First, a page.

Some forward thinkers are beginning to deploy generative AI to synthesize huge volumes of unstructured data in order to revolutionize knowledge work, such as retrieving and summarizing relevant information from across the enterprise to answer questions from employees. Others are experimenting with generative AI service bots that partner with field technicians, for instance, to recognize more quickly when maintenance is required and to improve the quality of that work.

Those who are pulling ahead are also integrating AI solutions into processes and back-end systems.


How Can AI Be Used in Machinery & Equipment?

Explore the use cases with the highest potential.

The opportunity

Artificial intelligence is a broad term that encompasses technologies such as basic data analytics, ML, deep learning, and generative AI. Winning companies start by identifying their top business challenges and then selecting the specific AI solutions best suited to solve their unique key issues.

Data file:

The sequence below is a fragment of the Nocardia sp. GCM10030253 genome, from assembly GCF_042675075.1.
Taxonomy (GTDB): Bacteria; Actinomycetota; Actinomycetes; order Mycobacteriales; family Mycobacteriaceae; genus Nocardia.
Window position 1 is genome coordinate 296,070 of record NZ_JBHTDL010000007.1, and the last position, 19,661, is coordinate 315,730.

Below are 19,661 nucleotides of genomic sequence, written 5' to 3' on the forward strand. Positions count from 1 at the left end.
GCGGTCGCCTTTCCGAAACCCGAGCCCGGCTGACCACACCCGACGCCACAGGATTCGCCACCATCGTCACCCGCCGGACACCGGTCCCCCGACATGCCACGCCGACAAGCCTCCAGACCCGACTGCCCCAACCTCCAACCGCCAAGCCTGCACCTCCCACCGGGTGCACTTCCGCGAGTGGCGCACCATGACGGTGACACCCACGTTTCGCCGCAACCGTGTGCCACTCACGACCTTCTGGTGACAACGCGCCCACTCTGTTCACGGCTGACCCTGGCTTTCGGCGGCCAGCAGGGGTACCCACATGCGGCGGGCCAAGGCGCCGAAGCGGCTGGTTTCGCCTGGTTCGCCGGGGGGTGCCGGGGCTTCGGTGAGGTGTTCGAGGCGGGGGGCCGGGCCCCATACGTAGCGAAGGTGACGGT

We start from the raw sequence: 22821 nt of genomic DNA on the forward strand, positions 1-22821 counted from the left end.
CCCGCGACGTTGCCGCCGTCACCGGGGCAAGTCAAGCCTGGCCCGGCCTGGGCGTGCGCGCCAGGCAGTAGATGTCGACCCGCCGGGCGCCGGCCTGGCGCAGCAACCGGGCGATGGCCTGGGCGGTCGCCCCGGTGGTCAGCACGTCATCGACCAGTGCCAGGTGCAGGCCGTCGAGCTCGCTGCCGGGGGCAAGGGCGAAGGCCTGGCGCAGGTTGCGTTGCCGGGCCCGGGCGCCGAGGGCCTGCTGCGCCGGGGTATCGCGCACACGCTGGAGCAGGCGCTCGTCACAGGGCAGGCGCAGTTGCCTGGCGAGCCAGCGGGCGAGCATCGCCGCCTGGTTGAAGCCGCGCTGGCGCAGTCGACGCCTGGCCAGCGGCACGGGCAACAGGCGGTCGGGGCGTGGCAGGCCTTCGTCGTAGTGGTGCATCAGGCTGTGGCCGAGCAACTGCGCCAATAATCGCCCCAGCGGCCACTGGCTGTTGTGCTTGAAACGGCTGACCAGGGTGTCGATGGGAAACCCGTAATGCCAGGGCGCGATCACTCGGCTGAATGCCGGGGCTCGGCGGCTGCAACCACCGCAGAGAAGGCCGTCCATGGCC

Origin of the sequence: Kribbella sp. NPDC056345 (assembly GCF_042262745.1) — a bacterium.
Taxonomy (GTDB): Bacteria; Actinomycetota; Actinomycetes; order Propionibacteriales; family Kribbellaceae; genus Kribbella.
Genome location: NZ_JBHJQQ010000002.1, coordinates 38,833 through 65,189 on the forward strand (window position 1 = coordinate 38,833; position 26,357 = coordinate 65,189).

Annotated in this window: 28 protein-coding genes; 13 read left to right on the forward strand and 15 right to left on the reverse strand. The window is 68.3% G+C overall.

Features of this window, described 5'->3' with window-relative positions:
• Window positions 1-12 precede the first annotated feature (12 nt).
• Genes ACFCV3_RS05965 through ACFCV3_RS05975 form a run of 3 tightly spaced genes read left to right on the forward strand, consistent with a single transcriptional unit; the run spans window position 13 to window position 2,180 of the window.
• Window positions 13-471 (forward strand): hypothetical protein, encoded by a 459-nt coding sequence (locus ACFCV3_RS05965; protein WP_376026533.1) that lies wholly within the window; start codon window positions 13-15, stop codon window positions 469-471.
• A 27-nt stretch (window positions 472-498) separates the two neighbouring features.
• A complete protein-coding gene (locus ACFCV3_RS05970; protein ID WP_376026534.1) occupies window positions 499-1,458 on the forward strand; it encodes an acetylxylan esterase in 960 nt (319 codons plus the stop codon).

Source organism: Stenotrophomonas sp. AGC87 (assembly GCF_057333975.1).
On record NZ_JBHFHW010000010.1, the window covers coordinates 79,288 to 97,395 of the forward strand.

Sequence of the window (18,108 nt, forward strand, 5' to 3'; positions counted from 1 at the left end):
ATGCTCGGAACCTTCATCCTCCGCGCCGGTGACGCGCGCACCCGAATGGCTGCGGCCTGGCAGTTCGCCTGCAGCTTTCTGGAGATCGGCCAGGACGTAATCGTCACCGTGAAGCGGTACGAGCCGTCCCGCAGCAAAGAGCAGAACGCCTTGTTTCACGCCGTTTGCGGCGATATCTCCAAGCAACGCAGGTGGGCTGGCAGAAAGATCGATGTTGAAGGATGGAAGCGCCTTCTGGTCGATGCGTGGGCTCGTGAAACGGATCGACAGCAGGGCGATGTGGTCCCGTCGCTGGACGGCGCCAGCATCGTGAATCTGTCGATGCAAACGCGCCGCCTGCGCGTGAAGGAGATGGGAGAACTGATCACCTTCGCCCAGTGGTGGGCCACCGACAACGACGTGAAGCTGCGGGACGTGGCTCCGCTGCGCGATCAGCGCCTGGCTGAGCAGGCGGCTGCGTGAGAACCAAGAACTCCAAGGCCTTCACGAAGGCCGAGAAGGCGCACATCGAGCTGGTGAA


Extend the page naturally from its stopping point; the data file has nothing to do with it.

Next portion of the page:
Ongoing disruptions such as Covid-19 and geopolitical instability have forced organizations to improve supply chain resilience and sustainability. The challenge is moving beyond reacting to problems after they happen. AI, however, can report supply chain bottlenecks in real time, predict potential disruptions in advance, and enable proactive planning to mitigate impacts to supply chains from an end-to-end business perspective.

AI can also track employee productivity and measure costs across all levels. AI helps companies shift their business models from simply selling machinery to offering machinery as a service, in which after-sales support and maintenance become part of the core offering. This includes applying ML to predict when equipment or parts need replacement, thereby reducing unplanned production downtime.